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Saturday, February 19, 2005

I didn't get died, people, but GAN is coming!

Man, I tell you, man, I was gone from this blog for so many days that person are beginning to wonder did I died. Well, I didn't. In fact, I return to my home country for two week of beautiful vacationing experience. I sitted on the beach and watched the seagulls pooping on the woman walking on the pier. I also eated a nice "carne de vaca en salsa marron con queso verde", which is the most favorite national dish of my homeland. While I was home in the country of the origin national of me, I begin to think about a project I wanted to finished ever since I was the tiny child. This is a thing I call the Great American Novel. Maybe you never heard of this, but people in literary circles are always saying how every single writer want to write the Great American Novel but nobody ever really did it. Yes, there are many of the good style books out there by the Vonnegut and the Discardionstein and the Koontz, but none of them yet to be called the GAN (great american novel). So I took upon to myself the task of writing the GAN, even from the youngest tiny age of 8. You said to me, I suppose, "Jorge Carlito, you are not the American citizen. How could you write such a thing as GAN whilst being a loser?" I reply that oh but I AM an American, of the special variety called Latin American. That is why I am the most suitable one to write it, and I have been working on it every since, but I can't decide what is a best opening sentence. Here are some I have written, which I am considering.

1) It was a fetid morning, the cold tendrils of graying cloud creeping down the moors, as Rontinald Fhlapp rose from among the broken pile of plastic cans and hoisted his shimmering orb of strength toward the glistening moons.

2) Cold came the cloud-like tendrils down upon the shining pate of one rotund gentlemen called Greg Phlinschtein, tickling the pinkish skin of his sun-dried head until he shook his great fist at the angry sky and screamed aloud, "Oh, where is my ostrich egg of Danny Devito?"

3) Twas the dead darkness of a starless night when the smallish form crept from the wastrel's lair, bent blade in hand, and, step by step, wide eyes dripping tears of excitement, moved toward the moat, where awaited the lustful crocodile with its stash of gold bars.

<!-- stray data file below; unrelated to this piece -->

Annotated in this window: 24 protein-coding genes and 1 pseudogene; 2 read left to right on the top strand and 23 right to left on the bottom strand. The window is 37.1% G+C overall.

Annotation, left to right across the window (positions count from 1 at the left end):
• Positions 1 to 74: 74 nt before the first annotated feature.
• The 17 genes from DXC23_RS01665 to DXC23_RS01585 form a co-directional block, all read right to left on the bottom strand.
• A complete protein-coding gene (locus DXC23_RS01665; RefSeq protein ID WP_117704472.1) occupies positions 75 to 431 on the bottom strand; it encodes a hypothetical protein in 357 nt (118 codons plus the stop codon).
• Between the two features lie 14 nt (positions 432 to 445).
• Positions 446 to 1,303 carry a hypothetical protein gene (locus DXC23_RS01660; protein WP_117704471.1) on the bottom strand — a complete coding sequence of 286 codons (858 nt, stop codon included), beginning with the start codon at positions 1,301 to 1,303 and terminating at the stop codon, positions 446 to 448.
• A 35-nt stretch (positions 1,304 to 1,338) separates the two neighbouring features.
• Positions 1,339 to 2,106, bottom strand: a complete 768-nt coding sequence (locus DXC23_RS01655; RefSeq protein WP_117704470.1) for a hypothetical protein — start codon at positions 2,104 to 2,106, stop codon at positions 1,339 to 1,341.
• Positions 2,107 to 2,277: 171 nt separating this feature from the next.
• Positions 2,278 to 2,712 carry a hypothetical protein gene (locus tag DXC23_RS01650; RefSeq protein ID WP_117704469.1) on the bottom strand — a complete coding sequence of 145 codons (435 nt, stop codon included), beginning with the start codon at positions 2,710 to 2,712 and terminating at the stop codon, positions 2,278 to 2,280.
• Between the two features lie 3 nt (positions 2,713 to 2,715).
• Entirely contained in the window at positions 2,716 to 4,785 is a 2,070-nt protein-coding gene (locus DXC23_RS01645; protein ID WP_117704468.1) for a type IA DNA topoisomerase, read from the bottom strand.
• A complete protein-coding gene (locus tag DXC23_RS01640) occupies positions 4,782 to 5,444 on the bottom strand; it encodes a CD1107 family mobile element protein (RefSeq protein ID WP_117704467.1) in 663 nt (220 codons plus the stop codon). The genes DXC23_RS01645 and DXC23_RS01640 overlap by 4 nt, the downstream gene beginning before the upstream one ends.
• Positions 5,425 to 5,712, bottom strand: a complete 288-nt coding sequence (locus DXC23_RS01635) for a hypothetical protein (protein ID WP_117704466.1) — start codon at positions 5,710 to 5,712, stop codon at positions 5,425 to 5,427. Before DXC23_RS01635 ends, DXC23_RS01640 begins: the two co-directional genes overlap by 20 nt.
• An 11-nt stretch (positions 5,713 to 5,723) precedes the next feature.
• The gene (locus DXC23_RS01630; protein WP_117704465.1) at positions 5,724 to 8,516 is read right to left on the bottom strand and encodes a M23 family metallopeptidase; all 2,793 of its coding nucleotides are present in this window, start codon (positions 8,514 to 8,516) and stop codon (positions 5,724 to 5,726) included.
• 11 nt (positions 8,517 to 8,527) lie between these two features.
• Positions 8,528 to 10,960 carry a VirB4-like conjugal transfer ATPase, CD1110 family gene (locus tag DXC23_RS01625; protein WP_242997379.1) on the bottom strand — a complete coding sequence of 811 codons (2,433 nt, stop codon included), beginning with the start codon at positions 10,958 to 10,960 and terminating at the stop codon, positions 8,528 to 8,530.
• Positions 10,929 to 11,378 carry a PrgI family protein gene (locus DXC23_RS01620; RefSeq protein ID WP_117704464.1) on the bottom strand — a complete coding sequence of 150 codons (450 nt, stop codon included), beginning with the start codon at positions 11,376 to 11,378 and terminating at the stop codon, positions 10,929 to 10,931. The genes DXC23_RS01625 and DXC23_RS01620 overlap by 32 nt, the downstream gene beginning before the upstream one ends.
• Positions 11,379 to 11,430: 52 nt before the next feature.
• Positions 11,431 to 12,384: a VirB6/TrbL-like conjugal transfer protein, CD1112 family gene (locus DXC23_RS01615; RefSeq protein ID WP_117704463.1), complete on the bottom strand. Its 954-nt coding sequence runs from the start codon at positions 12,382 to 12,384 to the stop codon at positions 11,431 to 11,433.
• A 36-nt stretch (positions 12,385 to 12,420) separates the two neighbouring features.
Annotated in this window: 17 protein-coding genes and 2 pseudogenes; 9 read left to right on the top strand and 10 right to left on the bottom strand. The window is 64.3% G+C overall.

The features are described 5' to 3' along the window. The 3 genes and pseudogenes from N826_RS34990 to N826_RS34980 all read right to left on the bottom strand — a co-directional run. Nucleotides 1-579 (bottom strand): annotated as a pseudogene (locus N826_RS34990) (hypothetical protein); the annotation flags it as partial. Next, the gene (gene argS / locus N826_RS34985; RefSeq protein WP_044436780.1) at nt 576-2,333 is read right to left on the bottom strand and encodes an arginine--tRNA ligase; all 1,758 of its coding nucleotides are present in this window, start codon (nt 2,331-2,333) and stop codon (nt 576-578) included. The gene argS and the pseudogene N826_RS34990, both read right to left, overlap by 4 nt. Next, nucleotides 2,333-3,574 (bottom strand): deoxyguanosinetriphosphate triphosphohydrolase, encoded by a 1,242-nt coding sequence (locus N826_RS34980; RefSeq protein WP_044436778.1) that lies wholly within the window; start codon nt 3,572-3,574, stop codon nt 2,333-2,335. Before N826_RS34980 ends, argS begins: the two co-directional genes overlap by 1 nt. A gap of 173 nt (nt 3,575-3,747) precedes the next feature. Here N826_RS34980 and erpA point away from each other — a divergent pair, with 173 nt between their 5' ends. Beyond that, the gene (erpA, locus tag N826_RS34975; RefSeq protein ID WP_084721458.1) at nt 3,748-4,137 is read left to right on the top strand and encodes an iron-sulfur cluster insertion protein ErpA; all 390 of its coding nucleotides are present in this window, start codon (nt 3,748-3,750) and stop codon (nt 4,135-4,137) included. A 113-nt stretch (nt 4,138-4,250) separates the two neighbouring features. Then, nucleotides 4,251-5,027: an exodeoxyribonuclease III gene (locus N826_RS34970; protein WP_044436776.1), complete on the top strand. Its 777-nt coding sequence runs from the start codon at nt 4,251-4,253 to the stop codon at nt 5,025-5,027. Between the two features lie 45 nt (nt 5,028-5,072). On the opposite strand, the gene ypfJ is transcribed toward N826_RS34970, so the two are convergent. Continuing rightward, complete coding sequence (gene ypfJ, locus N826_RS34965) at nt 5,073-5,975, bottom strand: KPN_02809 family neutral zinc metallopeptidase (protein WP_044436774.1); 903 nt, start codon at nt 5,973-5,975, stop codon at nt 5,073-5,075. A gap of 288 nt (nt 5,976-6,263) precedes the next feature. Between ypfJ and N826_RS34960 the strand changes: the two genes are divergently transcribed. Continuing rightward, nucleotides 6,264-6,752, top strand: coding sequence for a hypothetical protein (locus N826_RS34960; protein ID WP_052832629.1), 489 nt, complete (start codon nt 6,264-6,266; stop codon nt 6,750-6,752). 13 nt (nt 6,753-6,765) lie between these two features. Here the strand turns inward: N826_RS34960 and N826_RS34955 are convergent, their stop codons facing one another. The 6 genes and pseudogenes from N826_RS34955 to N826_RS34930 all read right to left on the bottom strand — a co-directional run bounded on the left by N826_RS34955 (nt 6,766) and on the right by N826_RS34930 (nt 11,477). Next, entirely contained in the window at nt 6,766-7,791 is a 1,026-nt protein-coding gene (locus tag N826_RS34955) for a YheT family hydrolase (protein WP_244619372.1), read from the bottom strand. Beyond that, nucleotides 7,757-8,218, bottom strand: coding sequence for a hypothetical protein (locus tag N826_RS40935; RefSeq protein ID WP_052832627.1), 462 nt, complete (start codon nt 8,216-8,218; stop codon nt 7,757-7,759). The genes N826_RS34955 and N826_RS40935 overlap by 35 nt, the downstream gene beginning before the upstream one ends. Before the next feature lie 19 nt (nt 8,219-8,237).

4) Onthlenberger John was the name of that most greasy-faced of men, the burlap-robed figure standing on the balcony, his thick and hairless arms, like two bloated sacks stuffed with ground beef, leaning heavily upon the balstrade, as his thick lips parted to reveal a row of teeth browner than the mud of a thousand lost civilizations.

5) Horace McGruderensteinensteen shouldered his way into the room and kicked over the card table with a violent howl, sending cards and poker chips and someone's teeth and perhaps a very small horse scattering in all directions like the bits of a hammered melon, and screamed, "I have come here to take back what is mine, the stolen cylinder of purest hog grease with which I shall moisten my dog!"

6) Oh, how the smallest little dwarf of a man plunged that dagger into the soft core of the watermelon, unleashing the rancid juice from within as he grinned and sweated and shook his squarish head, and all the world marvelled at his disaffection and wept for his rotting heart, knowing he could never succeed with such an ugly face.

So here you see six of the what I am calling "options" for an opening sentence of this GAN I have worked on for many years. It is a daunting and powerful story of the variety where emotion pours off the page like the glass of water tipped over into the lap. Look for it soon upon the shelf of the Noble Barney Bookstore soon.


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